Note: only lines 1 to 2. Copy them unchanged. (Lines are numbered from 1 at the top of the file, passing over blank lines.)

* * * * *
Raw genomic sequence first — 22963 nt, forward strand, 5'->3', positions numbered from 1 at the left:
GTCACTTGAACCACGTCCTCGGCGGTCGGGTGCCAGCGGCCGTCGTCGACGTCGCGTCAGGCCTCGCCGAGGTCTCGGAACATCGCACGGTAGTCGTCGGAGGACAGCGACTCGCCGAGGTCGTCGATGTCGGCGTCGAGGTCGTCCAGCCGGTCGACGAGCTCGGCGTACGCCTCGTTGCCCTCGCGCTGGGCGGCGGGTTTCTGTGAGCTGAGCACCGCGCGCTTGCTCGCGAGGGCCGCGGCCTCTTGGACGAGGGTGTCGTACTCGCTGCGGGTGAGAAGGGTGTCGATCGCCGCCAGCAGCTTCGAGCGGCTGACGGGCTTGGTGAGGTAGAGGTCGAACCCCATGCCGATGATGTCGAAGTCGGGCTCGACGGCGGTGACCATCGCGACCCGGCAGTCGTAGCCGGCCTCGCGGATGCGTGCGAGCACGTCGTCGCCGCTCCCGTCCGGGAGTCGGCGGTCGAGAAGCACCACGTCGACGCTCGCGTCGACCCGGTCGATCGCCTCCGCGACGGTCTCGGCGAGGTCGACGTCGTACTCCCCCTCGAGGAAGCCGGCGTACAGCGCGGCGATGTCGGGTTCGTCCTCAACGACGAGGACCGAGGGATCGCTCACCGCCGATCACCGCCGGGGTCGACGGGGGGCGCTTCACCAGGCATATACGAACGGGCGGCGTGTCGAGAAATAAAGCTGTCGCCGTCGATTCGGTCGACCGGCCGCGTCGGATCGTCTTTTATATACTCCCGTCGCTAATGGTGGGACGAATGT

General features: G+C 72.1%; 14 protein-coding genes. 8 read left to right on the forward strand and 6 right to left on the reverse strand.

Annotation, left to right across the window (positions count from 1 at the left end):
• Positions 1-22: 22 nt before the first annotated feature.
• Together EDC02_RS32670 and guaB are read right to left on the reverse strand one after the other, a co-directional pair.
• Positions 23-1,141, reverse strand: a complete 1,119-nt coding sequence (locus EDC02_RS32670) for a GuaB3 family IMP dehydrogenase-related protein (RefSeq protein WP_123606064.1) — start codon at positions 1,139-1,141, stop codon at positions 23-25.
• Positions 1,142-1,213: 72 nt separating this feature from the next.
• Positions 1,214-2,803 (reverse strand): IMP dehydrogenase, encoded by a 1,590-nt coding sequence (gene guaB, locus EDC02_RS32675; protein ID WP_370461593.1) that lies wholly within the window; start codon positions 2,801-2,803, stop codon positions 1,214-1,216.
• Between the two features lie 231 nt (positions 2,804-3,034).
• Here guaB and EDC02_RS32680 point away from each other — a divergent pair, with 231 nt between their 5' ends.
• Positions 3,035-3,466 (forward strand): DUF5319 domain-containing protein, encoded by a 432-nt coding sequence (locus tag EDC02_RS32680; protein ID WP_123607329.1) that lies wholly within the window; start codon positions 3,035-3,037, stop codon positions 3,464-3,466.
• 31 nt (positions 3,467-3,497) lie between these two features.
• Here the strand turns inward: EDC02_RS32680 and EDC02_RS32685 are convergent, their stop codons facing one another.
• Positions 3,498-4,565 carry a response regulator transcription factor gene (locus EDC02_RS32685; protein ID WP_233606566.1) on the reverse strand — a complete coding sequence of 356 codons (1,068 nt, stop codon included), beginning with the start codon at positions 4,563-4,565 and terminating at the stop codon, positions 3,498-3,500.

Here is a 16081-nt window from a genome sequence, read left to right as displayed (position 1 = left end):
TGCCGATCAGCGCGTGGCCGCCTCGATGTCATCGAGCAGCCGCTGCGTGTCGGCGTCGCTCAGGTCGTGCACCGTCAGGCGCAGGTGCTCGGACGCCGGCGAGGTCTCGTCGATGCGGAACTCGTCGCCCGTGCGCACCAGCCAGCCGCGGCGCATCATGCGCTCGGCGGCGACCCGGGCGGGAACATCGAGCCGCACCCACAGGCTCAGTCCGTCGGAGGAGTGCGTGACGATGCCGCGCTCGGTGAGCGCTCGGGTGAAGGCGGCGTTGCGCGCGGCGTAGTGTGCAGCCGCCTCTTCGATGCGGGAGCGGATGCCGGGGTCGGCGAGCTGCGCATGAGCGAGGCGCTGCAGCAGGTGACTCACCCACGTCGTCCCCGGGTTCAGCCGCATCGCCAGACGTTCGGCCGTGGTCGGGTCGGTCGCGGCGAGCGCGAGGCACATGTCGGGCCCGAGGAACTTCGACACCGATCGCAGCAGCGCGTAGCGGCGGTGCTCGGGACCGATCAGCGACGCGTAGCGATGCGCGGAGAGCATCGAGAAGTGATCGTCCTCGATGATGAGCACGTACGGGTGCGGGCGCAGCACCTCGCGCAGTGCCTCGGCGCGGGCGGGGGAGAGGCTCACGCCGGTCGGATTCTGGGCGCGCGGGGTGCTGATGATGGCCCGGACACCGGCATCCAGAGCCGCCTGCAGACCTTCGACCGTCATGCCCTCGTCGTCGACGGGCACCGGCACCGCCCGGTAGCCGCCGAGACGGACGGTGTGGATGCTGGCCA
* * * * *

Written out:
Raw genomic sequence first — 22963 nt, forward strand, 5'->3', positions numbered from 1 at the left:
GTCACTTGAACCACGTCCTCGGCGGTCGGGTGCCAGCGGCCGTCGTCGACGTCGCGTCAGGCCTCGCCGAGGTCTCGGAACATCGCACGGTAGTCGTCGGAGGACAGCGACTCGCCGAGGTCGTCGATGTCGGCGTCGAGGTCGTCCAGCCGGTCGACGAGCTCGGCGTACGCCTCGTTGCCCTCGCGCTGGGCGGCGGGTTTCTGTGAGCTGAGCACCGCGCGCTTGCTCGCGAGGGCCGCGGCCTCTTGGACGAGGGTGTCGTACTCGCTGCGGGTGAGAAGGGTGTCGATCGCCGCCAGCAGCTTCGAGCGGCTGACGGGCTTGGTGAGGTAGAGGTCGAACCCCATGCCGATGATGTCGAAGTCGGGCTCGACGGCGGTGACCATCGCGACCCGGCAGTCGTAGCCGGCCTCGCGGATGCGTGCGAGCACGTCGTCGCCGCTCCCGTCCGGGAGTCGGCGGTCGAGAAGCACCACGTCGACGCTCGCGTCGACCCGGTCGATCGCCTCCGCGACGGTCTCGGCGAGGTCGACGTCGTACTCCCCCTCGAGGAAGCCGGCGTACAGCGCGGCGATGTCGGGTTCGTCCTCAACGACGAGGACCGAGGGATCGCTCACCGCCGATCACCGCCGGGGTCGACGGGGGGCGCTTCACCAGGCATATACGAACGGGCGGCGTGTCGAGAAATAAAGCTGTCGCCGTCGATTCGGTCGACCGGCCGCGTCGGATCGTCTTTTATATACTCCCGTCGCTAATGGTGGGACGAATGT